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White Sox working to cut down strikeouts, but not overly concerned

MINNEAPOLIS — The White Sox struck out 12 times in their 2-1 loss in Game 1 of a day-night doubleheader Friday against the Twins and seven more times in a 12-4 defeat in Game 2, raising their total to 1,570, one shy of the major-league record 1,571 set by the Brewers last season.

It’s a distinction the Sox would rather not have.

“Obviously,’’ hitting coach Todd Steverson said.

But it’s not one they’re terribly concerned about or troubled by, even though Steverson said they emphasize two-strike approaches from the major-league club down to the lower levels of the minors.

White Sox second baseman Yoan Moncada reacts after striking out against the Cleveland Indians Wednesday, Sept. 26, 2018. (AP)

“I’m not concerned about the number of strikeouts, no,’’ general manager Rick Hahn said Wednesday. “Yes, we have struck out a ton as a club. It’s up throughout baseball. If you look at the caliber of pitching right now, it’s no surprise strikeouts are up throughout the game.’’

The latest face-to-face example of high-caliber stuff was Jose Berrios (12-11, 3.84 ERA), who carved through Sox bats from the get-go in Game 1, fanning Yolmer Sanchez, Leury Garcia and Avisail Garcia to open the game. The Sox have struck out 10 or more times in 81 games, and Berrios did his part by striking out nine in seven innings to become the eighth Twin with 200 in a season.

“Oh, my goodness,’’ Renteria said. “Pretty special kid.’’

“Hitting is getting increasingly more difficult with the velocity and movement a lot of guys have,’’ Steverson said. “But you signed up to go up there and try to square up a baseball. That’s what you’re striving for. Nobody is happy with walking back to the dugout without putting the ball in play.

“The player has to have the ability to fight in certain situations, even against some of the toughest pitchers that are out there.’’

Yoan Moncada (215 strikeouts) was threatening to break the major-league record (223) set by Mark Reynolds in 2009, but he’s safe after sitting out the first game and striking out looking to end Game 2, going 1-for-4 with a double and a walk.

“Maybe it’s a true stepping-stone to say this is something I don’t want to do,’’ Steverson said.

“It becomes an opportunity to dig inside yourself and say, ‘I created this situation; let me do something different.’ You do have to step up and compete.’’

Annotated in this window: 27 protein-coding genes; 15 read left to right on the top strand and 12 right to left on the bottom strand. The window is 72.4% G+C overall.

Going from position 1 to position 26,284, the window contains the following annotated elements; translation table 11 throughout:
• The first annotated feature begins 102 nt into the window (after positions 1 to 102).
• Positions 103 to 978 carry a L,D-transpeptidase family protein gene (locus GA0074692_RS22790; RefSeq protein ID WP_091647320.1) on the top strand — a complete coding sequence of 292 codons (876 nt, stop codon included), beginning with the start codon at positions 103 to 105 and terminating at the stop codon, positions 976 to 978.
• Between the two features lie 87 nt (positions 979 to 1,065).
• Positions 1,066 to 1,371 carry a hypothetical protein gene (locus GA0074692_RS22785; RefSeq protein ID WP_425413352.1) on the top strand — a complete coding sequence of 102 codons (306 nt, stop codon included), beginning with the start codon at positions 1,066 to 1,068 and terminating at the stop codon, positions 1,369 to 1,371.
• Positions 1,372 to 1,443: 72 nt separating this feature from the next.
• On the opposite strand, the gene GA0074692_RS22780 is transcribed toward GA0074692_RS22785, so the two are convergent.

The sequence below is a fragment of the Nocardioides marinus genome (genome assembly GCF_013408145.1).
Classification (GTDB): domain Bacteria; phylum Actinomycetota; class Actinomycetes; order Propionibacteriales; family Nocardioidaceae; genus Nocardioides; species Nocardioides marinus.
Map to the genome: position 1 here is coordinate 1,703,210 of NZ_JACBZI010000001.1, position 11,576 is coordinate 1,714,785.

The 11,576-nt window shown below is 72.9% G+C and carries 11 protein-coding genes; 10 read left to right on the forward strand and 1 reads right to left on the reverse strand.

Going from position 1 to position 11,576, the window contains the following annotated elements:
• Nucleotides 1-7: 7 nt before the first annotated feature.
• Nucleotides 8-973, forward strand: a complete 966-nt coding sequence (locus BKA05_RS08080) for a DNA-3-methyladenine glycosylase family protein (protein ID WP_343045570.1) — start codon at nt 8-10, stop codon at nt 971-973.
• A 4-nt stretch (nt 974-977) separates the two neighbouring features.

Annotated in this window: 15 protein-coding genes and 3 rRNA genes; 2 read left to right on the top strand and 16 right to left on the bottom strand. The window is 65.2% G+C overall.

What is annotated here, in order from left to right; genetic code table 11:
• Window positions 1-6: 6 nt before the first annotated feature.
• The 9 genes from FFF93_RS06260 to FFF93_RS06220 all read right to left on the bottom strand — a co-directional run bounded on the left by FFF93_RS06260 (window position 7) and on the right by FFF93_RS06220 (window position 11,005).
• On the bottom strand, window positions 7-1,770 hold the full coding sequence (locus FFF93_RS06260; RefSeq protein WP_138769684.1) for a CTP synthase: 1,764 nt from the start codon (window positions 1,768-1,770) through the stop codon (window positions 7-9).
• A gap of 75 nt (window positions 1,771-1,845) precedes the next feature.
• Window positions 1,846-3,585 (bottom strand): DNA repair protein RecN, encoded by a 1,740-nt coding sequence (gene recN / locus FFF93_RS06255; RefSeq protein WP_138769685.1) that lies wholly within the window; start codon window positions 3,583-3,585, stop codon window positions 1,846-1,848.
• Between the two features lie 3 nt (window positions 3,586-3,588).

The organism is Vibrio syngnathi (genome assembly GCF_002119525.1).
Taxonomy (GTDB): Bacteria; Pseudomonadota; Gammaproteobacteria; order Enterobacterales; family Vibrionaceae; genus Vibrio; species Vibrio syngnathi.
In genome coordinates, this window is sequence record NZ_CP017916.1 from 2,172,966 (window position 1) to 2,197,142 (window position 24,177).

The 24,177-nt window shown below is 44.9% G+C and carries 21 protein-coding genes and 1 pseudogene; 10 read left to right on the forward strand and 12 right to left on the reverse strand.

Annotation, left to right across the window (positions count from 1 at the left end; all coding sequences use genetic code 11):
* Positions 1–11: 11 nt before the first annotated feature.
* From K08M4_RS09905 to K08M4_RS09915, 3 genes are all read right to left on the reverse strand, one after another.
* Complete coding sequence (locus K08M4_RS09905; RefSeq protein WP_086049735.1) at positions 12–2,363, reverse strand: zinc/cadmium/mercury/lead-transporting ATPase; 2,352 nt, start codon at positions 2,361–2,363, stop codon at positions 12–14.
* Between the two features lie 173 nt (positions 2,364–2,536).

Behind Moncada, Matt Davidson (162), Tim Anderson (149), Daniel Palka (149), Sanchez (135) and Adam Engel (129) were most responsible for the historic whiff total that Hahn hopes becomes no more than a piece of Sox trivia one day.

He believes the numbers will dwindle with an influx of better talent, or with experience.

“We have drafted or acquired certain types of players who command the strike zone, tend to put the ball in play, [first-round middle infielder] Nick Madrigal [five strikeouts in the minors this season] being the latest example of that.

‘‘I do think you’re going to see future Sox teams profile offensively a little differently than this one. It’s an area that needs improvement.’’

Steverson, assistant hitting coach Greg Sparks and coaches in the farm system teach two-strike approaches. As Steverson puts it, “You’re given a set of players, and you do your best with them.’’

He compared it to being a parent.

“You try to teach your kids how to be a good person, but they mess up; that doesn’t mean the message is wrong,’’ he said. “It means they haven’t gotten to the point where they’re ready to make the necessary adjustments to go down the right path.

‘‘Will they ever? You hope. At some point, you have to hammer the information into your kids, or your players in this situation. You get the work in. It’s up to the player to go up there and execute the fundamentals.’’

With two losses Friday and their ninth in 12 games, the Sox (62-98) need to win one of their last two games to avoid losing 100 for the fourth time in franchise history.